With a sad, slow smile, she answered: "There! I knew you were wishing to go, because Judéwin has filled your ears with the white men's lies. Don't believe a word they say! Their words are sweet, but, my child, their deeds are bitter. You will cry for me, but they will not even soothe you. Stay with me, my little one! Your brother Dawée says that going East, away from your mother, is too hard an experience for his baby sister."
Thus my mother discouraged my curiosity about the lands beyond our eastern horizon; for it was not yet an ambition for Letters that was stirring me. But on the following day the missionaries did come to our very house. I spied them coming up the footpath leading to our cottage. A third man was with them, but he was not my brother Dawée. It was another, a young interpreter, a paleface who had a smattering of the Indian language. I was ready to run out to meet them, but I did not dare to displease my mother. With great glee, I jumped up and down on our ground floor. I begged my mother to open the door, that they would be sure to come to us. Alas! They came, they saw, and they conquered!
Judéwin had told me of the great tree where grew red, red apples; and how we could reach out our hands and pick all the red apples we could eat. I had never seen apple trees. I had never tasted more than a dozen red apples in my life; and when I heard of the orchards of the East, I was eager to roam among them. The missionaries smiled into my eyes, and patted my head. I wondered how mother could say such hard words against him.
"Mother, ask them if little girls may have all the red apples they want, when they go East," I whispered aloud, in my excitement.
The interpreter heard me, and answered: "Yes, little girl, the nice red apples are for those who pick them; and you will have a ride on the iron horse if you go with these good people."
I had never seen a train, and he knew it.
"Mother, I am going East! I like big red apples, and I want to ride on the iron horse! Mother, say yes!" I pleaded.
My mother said nothing. The missionaries waited in silence; and my eyes began to blur with tears, though I struggled to choke them back. The corners of my mouth twitched, and my mother saw me.
"I am not ready to give you any word," she said to them. "Tomorrow I shall send you my answer by my son."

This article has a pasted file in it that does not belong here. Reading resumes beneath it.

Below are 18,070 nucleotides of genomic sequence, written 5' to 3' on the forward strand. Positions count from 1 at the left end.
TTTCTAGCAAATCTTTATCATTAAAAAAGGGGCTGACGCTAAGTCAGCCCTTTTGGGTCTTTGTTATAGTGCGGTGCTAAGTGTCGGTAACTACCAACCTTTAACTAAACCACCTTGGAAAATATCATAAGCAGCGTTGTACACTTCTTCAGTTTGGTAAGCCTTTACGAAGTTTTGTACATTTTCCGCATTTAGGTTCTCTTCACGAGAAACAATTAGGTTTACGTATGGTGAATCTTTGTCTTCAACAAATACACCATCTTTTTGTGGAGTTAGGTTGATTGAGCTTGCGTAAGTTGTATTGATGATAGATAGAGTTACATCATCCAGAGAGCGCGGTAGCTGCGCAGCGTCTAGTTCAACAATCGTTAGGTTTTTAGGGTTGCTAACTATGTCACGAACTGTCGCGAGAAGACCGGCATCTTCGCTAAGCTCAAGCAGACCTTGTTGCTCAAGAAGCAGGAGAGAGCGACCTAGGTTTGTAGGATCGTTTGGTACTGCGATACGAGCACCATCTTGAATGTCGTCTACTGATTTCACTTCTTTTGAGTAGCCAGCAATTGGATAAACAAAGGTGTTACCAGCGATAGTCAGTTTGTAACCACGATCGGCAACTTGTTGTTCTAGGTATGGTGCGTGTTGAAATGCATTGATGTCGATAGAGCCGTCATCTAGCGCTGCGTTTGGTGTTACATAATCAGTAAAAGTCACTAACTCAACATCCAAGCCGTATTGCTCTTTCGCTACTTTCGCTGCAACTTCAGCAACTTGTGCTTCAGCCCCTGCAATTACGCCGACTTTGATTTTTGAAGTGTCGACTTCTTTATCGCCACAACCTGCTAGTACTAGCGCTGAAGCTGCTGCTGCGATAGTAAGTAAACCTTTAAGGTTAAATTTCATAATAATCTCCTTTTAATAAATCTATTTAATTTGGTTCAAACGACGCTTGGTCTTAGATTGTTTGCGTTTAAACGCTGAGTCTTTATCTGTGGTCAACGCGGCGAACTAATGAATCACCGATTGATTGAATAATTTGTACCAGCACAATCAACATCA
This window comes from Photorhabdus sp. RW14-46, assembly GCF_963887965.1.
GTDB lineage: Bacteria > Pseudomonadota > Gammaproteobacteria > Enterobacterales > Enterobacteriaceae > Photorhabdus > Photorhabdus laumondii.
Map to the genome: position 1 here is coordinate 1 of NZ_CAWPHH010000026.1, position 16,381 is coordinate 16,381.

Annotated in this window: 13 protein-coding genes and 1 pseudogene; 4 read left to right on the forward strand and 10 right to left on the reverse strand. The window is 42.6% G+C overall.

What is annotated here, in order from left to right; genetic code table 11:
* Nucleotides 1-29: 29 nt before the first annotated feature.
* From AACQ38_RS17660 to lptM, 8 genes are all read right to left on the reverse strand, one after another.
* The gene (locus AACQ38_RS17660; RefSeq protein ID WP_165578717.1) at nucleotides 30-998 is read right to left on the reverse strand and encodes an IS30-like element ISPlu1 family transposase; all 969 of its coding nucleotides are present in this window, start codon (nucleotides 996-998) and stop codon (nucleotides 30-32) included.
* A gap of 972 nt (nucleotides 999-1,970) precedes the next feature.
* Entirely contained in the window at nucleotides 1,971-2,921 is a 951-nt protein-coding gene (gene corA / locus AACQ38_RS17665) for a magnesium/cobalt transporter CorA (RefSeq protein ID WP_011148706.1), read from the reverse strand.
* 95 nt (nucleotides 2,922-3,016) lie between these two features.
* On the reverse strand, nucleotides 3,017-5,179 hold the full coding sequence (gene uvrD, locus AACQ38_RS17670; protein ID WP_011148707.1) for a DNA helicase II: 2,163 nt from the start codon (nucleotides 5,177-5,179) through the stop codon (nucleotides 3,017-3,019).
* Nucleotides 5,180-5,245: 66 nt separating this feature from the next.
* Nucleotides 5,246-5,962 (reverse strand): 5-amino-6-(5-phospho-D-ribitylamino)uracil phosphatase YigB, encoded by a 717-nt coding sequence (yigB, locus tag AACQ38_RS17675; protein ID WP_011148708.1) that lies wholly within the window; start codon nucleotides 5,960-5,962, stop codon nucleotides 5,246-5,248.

With this they left us. Alone with my mother, I yielded to my tears, and cried aloud, shaking my head so as not to hear what she was saying to me. This was the first time I had ever been so unwilling to give up my own desire that I refused to hearken to my mother's voice.
There was a solemn silence in our home that night. Before I went to bed I begged the Great Spirit to make my mother willing I should go with the missionaries.
The next morning came, and my mother called me to her side. "My daughter, do you still persist in wishing to leave your mother?" she asked.
"Oh, mother, it is not that I wish to leave you, but I want to see the wonderful Eastern land," I answered.
My dear old aunt came to our house that morning, and I heard her say, "Let her try it."
I hoped that, as usual, my aunt was pleading on my side. My brother Dawée came for mother's decision. I dropped my play, and crept close to my aunt.
"Yes, Dawée, my daughter, though she does not understand what it all means, is anxious to go. She will need an education when she is grown, for then there will be fewer real Dakotas, and many more palefaces. This tearing her away, so young, from her mother is necessary, if I would have her an educated woman. The palefaces, who owe us a large debt for stolen lands, have begun to pay a tardy justice in offering some education to our children. But I know my daughter must suffer keenly in this experiment. For her sake, I dread to tell you my reply to the missionaries. Go, tell them that they may take my little daughter, and that the Great Spirit shall not fail to reward them according to their hearts."
Wrapped in my heavy blanket, I walked with my mother to the carriage that was soon to take us to the iron horse. I was happy. I met my playmates, who were also wearing their best thick blankets. We showed one another our new beaded moccasins, and the width of the belts that girdled our new dresses. Soon we were being drawn rapidly away by the white man's horses. When I saw the lonely figure of my mother vanish in the distance, a sense of regret settled heavily upon me. I felt suddenly weak, as if I might fall limp to the ground. I was in the hands of strangers whom my mother did not fully trust. I no longer felt free to be myself, or to voice my own feelings. The tears trickled down my cheeks, and I buried my face in the folds of my blanket. Now the first step, parting me from my mother, was taken, and all my belated tears availed nothing.
Having driven thirty miles to the ferryboat, we crossed the Missouri in the evening. Then riding again a few miles eastward, we stopped before a massive brick building. I looked at it in amazement and with a vague misgiving, for in our village I had never seen so large a house. Trembling with fear and distrust of the palefaces, my teeth chattering from the chilly ride, I crept noiselessly in my soft moccasins along the narrow hall, keeping very close to the bare wall. I was as frightened and bewildered as the captured young of a wild creature.